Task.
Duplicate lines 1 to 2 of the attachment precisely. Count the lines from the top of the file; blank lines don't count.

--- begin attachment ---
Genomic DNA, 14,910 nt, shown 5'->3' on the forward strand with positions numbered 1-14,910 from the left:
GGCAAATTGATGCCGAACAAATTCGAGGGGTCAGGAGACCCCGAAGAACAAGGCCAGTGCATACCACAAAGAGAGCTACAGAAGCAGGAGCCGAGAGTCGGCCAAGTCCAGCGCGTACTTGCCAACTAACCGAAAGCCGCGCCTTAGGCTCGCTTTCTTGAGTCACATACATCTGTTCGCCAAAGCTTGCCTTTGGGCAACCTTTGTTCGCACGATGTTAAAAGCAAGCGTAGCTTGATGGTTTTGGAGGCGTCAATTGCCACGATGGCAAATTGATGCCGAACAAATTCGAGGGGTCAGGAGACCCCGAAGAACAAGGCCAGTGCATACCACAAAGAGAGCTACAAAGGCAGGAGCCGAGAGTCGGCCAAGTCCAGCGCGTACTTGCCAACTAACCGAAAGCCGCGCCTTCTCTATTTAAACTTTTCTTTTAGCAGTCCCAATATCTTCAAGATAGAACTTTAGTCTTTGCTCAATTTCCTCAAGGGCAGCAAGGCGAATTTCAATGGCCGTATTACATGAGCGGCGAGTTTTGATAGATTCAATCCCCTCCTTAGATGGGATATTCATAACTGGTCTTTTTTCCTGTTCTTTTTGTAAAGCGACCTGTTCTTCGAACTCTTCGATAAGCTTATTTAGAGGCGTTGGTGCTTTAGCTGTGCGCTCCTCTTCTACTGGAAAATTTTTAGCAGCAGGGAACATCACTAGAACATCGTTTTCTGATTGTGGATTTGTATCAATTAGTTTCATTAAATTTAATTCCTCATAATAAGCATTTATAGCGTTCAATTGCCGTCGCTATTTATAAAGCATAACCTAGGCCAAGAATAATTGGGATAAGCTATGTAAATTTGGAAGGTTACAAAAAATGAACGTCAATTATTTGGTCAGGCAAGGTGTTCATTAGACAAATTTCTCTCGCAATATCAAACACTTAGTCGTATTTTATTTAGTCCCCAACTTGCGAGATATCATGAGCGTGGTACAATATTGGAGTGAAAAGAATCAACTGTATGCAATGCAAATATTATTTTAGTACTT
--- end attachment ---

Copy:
Genomic DNA, 14,910 nt, shown 5'->3' on the forward strand with positions numbered 1-14,910 from the left:
GGCAAATTGATGCCGAACAAATTCGAGGGGTCAGGAGACCCCGAAGAACAAGGCCAGTGCATACCACAAAGAGAGCTACAGAAGCAGGAGCCGAGAGTCGGCCAAGTCCAGCGCGTACTTGCCAACTAACCGAAAGCCGCGCCTTAGGCTCGCTTTCTTGAGTCACATACATCTGTTCGCCAAAGCTTGCCTTTGGGCAACCTTTGTTCGCACGATGTTAAAAGCAAGCGTAGCTTGATGGTTTTGGAGGCGTCAATTGCCACGATGGCAAATTGATGCCGAACAAATTCGAGGGGTCAGGAGACCCCGAAGAACAAGGCCAGTGCATACCACAAAGAGAGCTACAAAGGCAGGAGCCGAGAGTCGGCCAAGTCCAGCGCGTACTTGCCAACTAACCGAAAGCCGCGCCTTCTCTATTTAAACTTTTCTTTTAGCAGTCCCAATATCTTCAAGATAGAACTTTAGTCTTTGCTCAATTTCCTCAAGGGCAGCAAGGCGAATTTCAATGGCCGTATTACATGAGCGGCGAGTTTTGATAGATTCAATCCCCTCCTTAGATGGGATATTCATAACTGGTCTTTTTTCCTGTTCTTTTTGTAAAGCGACCTGTTCTTCGAACTCTTCGATAAGCTTATTTAGAGGCGTTGGTGCTTTAGCTGTGCGCTCCTCTTCTACTGGAAAATTTTTAGCAGCAGGGAACATCACTAGAACATCGTTTTCTGATTGTGGATTTGTATCAATTAGTTTCATTAAATTTAATTCCTCATAATAAGCATTTATAGCGTTCAATTGCCGTCGCTATTTATAAAGCATAACCTAGGCCAAGAATAATTGGGATAAGCTATGTAAATTTGGAAGGTTACAAAAAATGAACGTCAATTATTTGGTCAGGCAAGGTGTTCATTAGACAAATTTCTCTCGCAATATCAAACACTTAGTCGTATTTTATTTAGTCCCCAACTTGCGAGATATCATGAGCGTGGTACAATATTGGAGTGAAAAGAATCAACTGTATGCAATGCAAATATTATTTTAGTACTT